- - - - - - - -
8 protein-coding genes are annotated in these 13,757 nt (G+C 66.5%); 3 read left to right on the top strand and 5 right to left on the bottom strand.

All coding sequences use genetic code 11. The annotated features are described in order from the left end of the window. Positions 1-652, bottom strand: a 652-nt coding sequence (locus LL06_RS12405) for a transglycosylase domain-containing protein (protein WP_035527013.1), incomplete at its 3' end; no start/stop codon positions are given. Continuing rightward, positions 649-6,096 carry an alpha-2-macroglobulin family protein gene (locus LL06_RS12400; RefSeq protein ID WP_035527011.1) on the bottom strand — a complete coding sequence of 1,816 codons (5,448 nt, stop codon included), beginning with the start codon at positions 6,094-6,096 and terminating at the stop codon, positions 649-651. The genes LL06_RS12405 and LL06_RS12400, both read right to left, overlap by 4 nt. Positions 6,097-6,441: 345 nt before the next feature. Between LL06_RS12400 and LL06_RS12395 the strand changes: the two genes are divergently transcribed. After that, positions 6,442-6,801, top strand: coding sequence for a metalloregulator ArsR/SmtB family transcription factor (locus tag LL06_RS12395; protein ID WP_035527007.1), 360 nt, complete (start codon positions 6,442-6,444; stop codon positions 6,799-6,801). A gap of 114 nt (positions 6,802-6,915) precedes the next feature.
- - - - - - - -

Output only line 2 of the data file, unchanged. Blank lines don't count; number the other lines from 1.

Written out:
All coding sequences use genetic code 11. The annotated features are described in order from the left end of the window. Positions 1-652, bottom strand: a 652-nt coding sequence (locus LL06_RS12405) for a transglycosylase domain-containing protein (protein WP_035527013.1), incomplete at its 3' end; no start/stop codon positions are given. Continuing rightward, positions 649-6,096 carry an alpha-2-macroglobulin family protein gene (locus LL06_RS12400; RefSeq protein ID WP_035527011.1) on the bottom strand — a complete coding sequence of 1,816 codons (5,448 nt, stop codon included), beginning with the start codon at positions 6,094-6,096 and terminating at the stop codon, positions 649-651. The genes LL06_RS12405 and LL06_RS12400, both read right to left, overlap by 4 nt. Positions 6,097-6,441: 345 nt before the next feature. Between LL06_RS12400 and LL06_RS12395 the strand changes: the two genes are divergently transcribed. After that, positions 6,442-6,801, top strand: coding sequence for a metalloregulator ArsR/SmtB family transcription factor (locus tag LL06_RS12395; protein ID WP_035527007.1), 360 nt, complete (start codon positions 6,442-6,444; stop codon positions 6,799-6,801). A gap of 114 nt (positions 6,802-6,915) precedes the next feature.